#TGW: Chemistry Class
Women’s basketball opens practice, starting to get the feel of playing together
By Jon Cooper
There’s no formula for creating good chemistry on the basketball court.
It’s a process of trial and error, discovering what works, noting it then, when necessary, adding new elements to the mix and starting the process again.
For 16 years, MaChelle Joseph has been superb at finding chemistry for her Georgia Tech women’s basketball teams. It’s how her teams have reached the 20-win plateau 10 times and played beyond the regular season and conference tournament 11 times in the past 12 years.
The Yellow Jackets have made the first steps in making it 11 20-win seasons and 12 extended seasons recently starting practice and Joseph is in full chemist mode.
“The number one thing right now as we’re going through these preseason scrimmages and these exhibition games is just to kind of see different lineups, develop different chemistry on the court,” she said. “See who starts a game well, who finishes a game well, who we can count on off the bench to come in, defensively or offensively, to give us a spark.
“In particular, it’s really important to find out what contribution these freshmen can make, at what level, how many minutes can they play at a high level, all those things,” she added. “Practice is totally different than the game, so you just never know until you get them in those situations.”
Some things she does know. Improving on last season’s 20-14 season (6-10 in the ACC) and coming within a three-point shot of reaching the Sweet 16 of the WNIT will rely on the leadership of junior guard Francesca Pan and sophomores Kierra Fletcher, who earned ACC All-Freshman status, while leading the team in assists (78), finishing second in minutes (26.5 mpg) and is the leading returning rebounder (5.2 rpg), and forward Lorela Cubaj, who last year led in blocked shots (26), and was second in steals (46).
Joseph is pleased with how her big three showed up to camp and how they improved during the summer.
It all starts with Pan, the 2017 ACC Freshman of the Year — she somehow was left off the ‘18 all-ACC Team — and Jackets leader in scoring (14.3 ppg), three-point shooting (79 3-point field goals, .326) and minutes (31.1).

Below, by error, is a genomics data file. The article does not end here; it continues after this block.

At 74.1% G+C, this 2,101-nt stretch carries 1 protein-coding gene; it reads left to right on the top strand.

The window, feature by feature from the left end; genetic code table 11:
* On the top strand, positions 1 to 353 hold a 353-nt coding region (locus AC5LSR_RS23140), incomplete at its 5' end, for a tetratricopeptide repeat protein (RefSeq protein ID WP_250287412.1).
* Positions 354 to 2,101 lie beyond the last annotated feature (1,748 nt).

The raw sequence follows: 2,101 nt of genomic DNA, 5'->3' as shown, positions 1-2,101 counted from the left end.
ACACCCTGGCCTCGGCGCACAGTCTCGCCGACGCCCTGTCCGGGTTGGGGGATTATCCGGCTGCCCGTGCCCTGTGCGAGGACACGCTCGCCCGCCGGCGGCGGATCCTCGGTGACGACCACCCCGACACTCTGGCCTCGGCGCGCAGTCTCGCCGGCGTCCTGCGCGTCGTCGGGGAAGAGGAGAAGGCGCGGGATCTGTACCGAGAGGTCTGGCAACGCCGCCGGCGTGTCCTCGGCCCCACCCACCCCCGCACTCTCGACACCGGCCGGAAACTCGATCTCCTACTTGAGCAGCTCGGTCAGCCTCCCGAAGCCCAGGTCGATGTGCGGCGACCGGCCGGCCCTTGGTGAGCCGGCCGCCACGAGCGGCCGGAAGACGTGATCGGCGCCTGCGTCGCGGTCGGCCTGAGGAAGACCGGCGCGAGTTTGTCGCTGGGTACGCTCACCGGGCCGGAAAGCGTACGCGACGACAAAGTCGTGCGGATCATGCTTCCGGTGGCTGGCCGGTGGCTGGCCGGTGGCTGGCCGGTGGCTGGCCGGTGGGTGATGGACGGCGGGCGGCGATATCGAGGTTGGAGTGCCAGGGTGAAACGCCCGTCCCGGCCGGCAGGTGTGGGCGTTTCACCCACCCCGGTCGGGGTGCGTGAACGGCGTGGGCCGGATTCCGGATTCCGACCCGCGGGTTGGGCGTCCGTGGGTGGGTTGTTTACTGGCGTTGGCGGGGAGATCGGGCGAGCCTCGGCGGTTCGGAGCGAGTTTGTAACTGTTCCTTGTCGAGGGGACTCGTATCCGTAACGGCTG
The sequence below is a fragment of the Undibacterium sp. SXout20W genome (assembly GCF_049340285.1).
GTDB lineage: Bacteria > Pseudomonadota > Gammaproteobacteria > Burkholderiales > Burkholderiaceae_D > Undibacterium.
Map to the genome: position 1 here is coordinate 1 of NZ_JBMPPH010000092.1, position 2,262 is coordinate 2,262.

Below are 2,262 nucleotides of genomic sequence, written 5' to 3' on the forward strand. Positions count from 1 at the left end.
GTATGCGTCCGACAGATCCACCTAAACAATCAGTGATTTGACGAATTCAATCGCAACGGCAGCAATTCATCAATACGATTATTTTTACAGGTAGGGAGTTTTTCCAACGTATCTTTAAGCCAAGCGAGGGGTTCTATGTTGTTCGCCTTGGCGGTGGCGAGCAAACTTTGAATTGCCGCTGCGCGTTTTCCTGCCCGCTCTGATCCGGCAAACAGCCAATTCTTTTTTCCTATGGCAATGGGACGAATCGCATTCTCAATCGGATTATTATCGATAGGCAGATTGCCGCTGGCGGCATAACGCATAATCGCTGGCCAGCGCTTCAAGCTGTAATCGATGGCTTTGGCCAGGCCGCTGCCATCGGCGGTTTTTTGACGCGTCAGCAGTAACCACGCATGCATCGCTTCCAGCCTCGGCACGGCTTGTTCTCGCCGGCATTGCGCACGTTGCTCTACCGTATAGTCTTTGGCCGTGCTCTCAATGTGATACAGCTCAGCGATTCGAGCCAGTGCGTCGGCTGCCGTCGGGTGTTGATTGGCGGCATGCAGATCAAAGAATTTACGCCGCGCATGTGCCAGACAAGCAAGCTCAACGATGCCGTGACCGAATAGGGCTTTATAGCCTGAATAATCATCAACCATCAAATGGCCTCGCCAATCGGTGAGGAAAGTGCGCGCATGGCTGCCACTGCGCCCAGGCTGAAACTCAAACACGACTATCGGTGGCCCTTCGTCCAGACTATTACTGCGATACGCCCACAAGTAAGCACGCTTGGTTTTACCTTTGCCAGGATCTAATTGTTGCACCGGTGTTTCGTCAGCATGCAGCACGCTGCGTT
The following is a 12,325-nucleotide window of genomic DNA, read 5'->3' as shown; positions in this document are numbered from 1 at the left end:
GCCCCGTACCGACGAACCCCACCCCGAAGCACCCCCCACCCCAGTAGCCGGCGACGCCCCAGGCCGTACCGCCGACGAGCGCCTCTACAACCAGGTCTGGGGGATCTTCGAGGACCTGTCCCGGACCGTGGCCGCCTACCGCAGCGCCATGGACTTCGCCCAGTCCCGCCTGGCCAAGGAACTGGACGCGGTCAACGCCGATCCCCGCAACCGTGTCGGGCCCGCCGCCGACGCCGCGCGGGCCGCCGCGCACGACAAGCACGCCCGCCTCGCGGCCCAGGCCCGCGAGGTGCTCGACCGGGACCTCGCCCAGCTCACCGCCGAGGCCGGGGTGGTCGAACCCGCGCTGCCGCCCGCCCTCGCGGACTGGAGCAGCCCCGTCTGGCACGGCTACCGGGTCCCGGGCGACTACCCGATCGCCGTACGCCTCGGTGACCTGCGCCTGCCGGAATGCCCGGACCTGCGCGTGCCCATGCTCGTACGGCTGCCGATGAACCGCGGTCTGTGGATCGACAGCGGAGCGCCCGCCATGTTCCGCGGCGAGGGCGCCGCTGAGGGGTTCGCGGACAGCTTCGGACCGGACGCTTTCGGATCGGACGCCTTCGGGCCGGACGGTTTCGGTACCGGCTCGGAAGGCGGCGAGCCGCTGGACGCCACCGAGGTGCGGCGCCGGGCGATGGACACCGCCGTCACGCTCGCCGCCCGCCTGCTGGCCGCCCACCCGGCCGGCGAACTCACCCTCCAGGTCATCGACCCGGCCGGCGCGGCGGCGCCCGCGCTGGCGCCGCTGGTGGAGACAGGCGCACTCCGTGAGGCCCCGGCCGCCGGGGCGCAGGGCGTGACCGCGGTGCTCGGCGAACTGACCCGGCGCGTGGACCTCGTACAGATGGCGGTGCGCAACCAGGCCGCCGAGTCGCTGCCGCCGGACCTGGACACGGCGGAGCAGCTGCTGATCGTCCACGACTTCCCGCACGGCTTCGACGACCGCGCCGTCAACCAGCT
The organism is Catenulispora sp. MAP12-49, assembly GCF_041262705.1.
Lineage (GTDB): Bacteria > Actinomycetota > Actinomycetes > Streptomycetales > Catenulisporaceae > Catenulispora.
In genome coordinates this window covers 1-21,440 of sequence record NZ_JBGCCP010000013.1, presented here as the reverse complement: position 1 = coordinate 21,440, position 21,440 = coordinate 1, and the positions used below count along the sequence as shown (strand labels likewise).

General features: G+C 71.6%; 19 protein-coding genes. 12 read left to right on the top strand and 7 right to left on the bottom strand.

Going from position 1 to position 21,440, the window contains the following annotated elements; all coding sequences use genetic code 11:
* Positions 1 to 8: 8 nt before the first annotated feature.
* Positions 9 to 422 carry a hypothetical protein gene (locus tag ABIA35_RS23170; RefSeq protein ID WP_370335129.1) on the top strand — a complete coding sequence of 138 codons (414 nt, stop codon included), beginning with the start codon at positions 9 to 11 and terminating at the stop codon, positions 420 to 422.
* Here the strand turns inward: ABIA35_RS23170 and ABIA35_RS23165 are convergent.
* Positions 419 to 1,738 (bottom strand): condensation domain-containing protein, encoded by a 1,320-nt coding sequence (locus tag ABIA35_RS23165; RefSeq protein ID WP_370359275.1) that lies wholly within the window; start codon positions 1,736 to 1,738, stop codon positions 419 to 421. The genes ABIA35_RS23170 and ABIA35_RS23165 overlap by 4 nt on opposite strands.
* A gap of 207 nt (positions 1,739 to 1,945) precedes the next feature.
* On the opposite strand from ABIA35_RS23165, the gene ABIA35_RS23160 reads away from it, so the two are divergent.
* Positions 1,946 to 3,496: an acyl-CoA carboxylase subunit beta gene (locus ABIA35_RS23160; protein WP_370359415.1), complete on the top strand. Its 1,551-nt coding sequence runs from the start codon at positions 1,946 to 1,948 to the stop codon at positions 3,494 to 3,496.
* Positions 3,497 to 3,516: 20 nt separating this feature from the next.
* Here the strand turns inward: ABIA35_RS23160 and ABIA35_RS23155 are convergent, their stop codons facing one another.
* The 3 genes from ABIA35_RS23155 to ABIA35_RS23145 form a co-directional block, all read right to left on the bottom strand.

“I think she’s playing at the top of her game right now. She’s doing a lot of things, not just shooting threes. She’s running the team, she’s getting people in the right spots, she’s rebounding the ball, she’s starting the offense. The game has slowed down for her. She seems to be very confident in her abilities and I think she understands how important her leadership is to this young team.”
Fletcher opened eyes last year, coming in as a two but quickly winning the starting point guard spot, then earned ACC All-Freshman honors.
“The thing that impressed me the most about Kierra last year was just her toughness,” said Joseph. “I mean she played a lot of minutes — 30 minutes a game as a freshman in the best league in the country. Obviously, when she got hurt in the first half of the Alabama game in the WNIT, that really hurt us. I feel like if she doesn’t get hurt that’s a totally different game.”
Joseph believes her recovery period may actually have been something of a blessing in disguise.
“I think her body needed the rest and mentally she’s come back really, really strong,” Joseph said. “She’s very steady but the most important thing about Kierra is she’s just tough. She’s our leading returning rebounder, as a point guard. That tells you something. A point guard that can average 5.0 rebounds a game, those are hard to find. I think that’s the thing that’s really impressive about her.”
Impressive also describes Cubaj. The 6-4 forward made tremendous improvement over the course of the year and nearly earned a triple-double in Tech’s first-round WNIT game. She further improved over the summer and is looking to build off an impressive performance with Italy in the U20 World Championships.